Although skeptical builders avoided oriented strand board (OSB) when it was first introduced commercially in the 1980s, today it dominates the U.S. sheathing market, far outstripping plywood with about 64% of sales. Improved resins, better water-resistance, and especially lower costs have helped make OSB the first choice for many builders even though plywood production can be counted in the billions of square feet annually.
From a structural standpoint, OSB and plywood share many performance characteristics and can be used interchangeably in a given application. Both are engineered wood products. “The amount of wood and the equipment to process them is a little different but it’s still the same basic concept,” says Dr. Joseph Loferski, a professor in Virginia Tech’s Department of Sustainable Biomaterials. “You’re going to take a tree, chop it into smaller pieces, put glue on it, and glue it back together. That’s basically the process.”
In comparing these two panel products, many of the fundamentals haven’t changed much since Sean Groom took a deep dive in this article for Fine Homebuilding magazine back in 2005. Yet the question of which one is better still pops up, especially as the dynamics of building assemblies change. Tighter building enclosures and more insulation have made builders more sensitive to the nuances of moisture management and air control. Those focused on sustainable design are starting to ask questions about embodied carbon—a topic that wasn’t on the radar a decade and a half ago.
Water-resistance is still a factor
How these panel products react to water was, and is, a key difference. Plywood is a sandwich of thin plies of wood, with grain direction alternating 90 degrees from one ply to the next. OSB is a mat of wood strands compressed under pressure and heat into a…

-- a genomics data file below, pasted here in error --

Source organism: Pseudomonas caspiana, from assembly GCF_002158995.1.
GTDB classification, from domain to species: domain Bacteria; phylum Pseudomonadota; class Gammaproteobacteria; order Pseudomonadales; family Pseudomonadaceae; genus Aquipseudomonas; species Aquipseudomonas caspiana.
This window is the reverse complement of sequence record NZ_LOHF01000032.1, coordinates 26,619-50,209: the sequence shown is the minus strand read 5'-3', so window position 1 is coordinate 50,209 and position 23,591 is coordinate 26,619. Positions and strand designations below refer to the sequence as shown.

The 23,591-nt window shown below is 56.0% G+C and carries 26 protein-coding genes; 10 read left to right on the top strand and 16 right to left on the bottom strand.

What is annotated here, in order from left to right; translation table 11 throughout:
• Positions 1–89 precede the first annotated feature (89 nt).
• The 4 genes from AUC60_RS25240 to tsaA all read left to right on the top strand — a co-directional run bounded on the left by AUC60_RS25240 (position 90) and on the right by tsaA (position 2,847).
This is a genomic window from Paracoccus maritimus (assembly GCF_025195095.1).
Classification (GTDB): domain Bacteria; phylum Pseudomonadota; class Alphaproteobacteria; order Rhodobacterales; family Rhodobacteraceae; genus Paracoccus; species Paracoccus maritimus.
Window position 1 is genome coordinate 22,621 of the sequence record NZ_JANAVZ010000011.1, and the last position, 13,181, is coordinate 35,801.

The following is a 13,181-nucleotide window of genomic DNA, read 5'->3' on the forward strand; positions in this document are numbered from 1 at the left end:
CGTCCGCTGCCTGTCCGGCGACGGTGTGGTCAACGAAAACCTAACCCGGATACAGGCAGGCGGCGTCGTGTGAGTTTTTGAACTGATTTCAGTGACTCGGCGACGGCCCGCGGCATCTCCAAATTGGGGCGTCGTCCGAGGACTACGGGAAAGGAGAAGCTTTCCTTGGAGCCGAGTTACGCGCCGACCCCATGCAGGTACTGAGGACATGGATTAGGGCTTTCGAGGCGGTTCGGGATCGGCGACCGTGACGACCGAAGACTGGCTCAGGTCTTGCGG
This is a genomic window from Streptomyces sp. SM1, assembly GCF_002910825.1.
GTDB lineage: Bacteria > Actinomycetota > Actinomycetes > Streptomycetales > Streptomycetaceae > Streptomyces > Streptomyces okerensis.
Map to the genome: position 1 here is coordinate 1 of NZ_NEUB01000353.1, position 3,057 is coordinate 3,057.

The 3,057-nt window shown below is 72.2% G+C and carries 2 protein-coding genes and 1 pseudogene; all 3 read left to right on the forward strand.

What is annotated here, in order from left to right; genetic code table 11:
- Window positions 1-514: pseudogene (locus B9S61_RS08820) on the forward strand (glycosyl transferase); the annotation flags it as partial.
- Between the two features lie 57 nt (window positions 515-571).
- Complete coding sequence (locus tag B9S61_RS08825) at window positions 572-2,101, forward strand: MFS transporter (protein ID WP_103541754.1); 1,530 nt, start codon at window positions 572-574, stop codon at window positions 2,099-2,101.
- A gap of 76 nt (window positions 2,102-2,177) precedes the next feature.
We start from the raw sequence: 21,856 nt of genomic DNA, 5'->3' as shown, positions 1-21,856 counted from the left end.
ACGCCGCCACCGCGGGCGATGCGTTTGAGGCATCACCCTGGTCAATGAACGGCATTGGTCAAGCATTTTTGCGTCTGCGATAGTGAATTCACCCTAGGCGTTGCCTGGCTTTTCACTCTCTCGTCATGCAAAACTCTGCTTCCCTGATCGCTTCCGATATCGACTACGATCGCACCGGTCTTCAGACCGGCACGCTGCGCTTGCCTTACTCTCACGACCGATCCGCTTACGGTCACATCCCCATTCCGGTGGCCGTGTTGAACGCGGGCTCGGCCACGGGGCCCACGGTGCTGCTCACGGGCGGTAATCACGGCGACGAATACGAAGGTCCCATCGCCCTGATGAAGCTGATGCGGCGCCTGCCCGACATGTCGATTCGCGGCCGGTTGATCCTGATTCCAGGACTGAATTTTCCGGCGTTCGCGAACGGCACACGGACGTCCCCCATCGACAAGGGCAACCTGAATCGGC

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The link for Fine Homebuilding magazine didn't work for me.
Its also worth noting that the small Huber study on the airtightness of the OSB was done to ACH75 -ACH300, and the Code requirement for airtightness is in ACH50. Kind of a dubious "marketing" study if you ask me. Its a shame, that comparing apples to oranges get so much interest.
For what is worth, many of us use OSB in our building assemblies, paying special interest in sealing details to achieve consistent low numbers, from .6ACH50 to 1ACH50.
I fixed the link. Thanks for letting us know.
Hey Armando--I don't know if the FHB article had a units error, but the GBA writeup uses the correct units--50 to 300 Pa (not ACH 50), which is the kind of pressures you need to get a measurable signal out of something like OSB.